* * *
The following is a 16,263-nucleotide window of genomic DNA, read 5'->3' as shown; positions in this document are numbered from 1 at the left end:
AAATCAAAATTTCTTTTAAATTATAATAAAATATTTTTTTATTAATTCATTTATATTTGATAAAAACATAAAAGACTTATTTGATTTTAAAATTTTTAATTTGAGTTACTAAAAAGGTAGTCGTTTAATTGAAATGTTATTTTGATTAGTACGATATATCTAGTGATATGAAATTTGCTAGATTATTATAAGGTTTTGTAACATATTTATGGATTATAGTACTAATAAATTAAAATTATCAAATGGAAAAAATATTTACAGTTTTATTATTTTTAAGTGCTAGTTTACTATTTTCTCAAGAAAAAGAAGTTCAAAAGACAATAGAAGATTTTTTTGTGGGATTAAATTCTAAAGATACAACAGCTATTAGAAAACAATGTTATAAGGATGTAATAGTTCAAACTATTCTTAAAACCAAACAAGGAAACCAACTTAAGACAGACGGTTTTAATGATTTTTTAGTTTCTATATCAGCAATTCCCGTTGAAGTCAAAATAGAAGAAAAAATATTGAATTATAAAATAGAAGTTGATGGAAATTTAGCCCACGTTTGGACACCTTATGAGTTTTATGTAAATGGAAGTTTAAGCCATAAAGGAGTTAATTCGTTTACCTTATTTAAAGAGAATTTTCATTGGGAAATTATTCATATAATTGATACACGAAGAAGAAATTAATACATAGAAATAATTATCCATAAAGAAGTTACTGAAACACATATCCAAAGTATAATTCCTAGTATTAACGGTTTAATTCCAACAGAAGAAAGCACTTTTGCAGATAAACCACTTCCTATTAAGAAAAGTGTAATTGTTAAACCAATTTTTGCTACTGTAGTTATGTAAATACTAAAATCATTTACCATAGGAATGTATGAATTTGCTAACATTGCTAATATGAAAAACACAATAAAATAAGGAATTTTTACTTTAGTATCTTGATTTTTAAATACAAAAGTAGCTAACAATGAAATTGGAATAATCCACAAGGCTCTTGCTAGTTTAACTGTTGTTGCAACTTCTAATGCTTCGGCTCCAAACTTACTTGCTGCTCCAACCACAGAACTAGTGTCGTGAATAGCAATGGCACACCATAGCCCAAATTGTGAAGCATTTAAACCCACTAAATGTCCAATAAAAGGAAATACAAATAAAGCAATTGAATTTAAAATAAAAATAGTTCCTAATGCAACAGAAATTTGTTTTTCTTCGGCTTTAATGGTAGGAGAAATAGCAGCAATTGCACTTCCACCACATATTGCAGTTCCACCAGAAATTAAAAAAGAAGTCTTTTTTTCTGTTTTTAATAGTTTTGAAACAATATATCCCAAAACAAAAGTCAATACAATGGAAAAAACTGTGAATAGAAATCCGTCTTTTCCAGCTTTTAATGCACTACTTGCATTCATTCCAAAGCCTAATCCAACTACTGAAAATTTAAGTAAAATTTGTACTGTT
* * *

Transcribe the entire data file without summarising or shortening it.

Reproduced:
The following is a 16,263-nucleotide window of genomic DNA, read 5'->3' as shown; positions in this document are numbered from 1 at the left end:
AAATCAAAATTTCTTTTAAATTATAATAAAATATTTTTTTATTAATTCATTTATATTTGATAAAAACATAAAAGACTTATTTGATTTTAAAATTTTTAATTTGAGTTACTAAAAAGGTAGTCGTTTAATTGAAATGTTATTTTGATTAGTACGATATATCTAGTGATATGAAATTTGCTAGATTATTATAAGGTTTTGTAACATATTTATGGATTATAGTACTAATAAATTAAAATTATCAAATGGAAAAAATATTTACAGTTTTATTATTTTTAAGTGCTAGTTTACTATTTTCTCAAGAAAAAGAAGTTCAAAAGACAATAGAAGATTTTTTTGTGGGATTAAATTCTAAAGATACAACAGCTATTAGAAAACAATGTTATAAGGATGTAATAGTTCAAACTATTCTTAAAACCAAACAAGGAAACCAACTTAAGACAGACGGTTTTAATGATTTTTTAGTTTCTATATCAGCAATTCCCGTTGAAGTCAAAATAGAAGAAAAAATATTGAATTATAAAATAGAAGTTGATGGAAATTTAGCCCACGTTTGGACACCTTATGAGTTTTATGTAAATGGAAGTTTAAGCCATAAAGGAGTTAATTCGTTTACCTTATTTAAAGAGAATTTTCATTGGGAAATTATTCATATAATTGATACACGAAGAAGAAATTAATACATAGAAATAATTATCCATAAAGAAGTTACTGAAACACATATCCAAAGTATAATTCCTAGTATTAACGGTTTAATTCCAACAGAAGAAAGCACTTTTGCAGATAAACCACTTCCTATTAAGAAAAGTGTAATTGTTAAACCAATTTTTGCTACTGTAGTTATGTAAATACTAAAATCATTTACCATAGGAATGTATGAATTTGCTAACATTGCTAATATGAAAAACACAATAAAATAAGGAATTTTTACTTTAGTATCTTGATTTTTAAATACAAAAGTAGCTAACAATGAAATTGGAATAATCCACAAGGCTCTTGCTAGTTTAACTGTTGTTGCAACTTCTAATGCTTCGGCTCCAAACTTACTTGCTGCTCCAACCACAGAACTAGTGTCGTGAATAGCAATGGCACACCATAGCCCAAATTGTGAAGCATTTAAACCCACTAAATGTCCAATAAAAGGAAATACAAATAAAGCAATTGAATTTAAAATAAAAATAGTTCCTAATGCAACAGAAATTTGTTTTTCTTCGGCTTTAATGGTAGGAGAAATAGCAGCAATTGCACTTCCACCACATATTGCAGTTCCACCAGAAATTAAAAAAGAAGTCTTTTTTTCTGTTTTTAATAGTTTTGAAACAATATATCCCAAAACAAAAGTCAATACAATGGAAAAAACTGTGAATAGAAATCCGTCTTTTCCAGCTTTTAATGCACTACTTGCATTCATTCCAAAGCCTAATCCAACTACTGAAAATTTAAGTAAAATTTGTACTGTT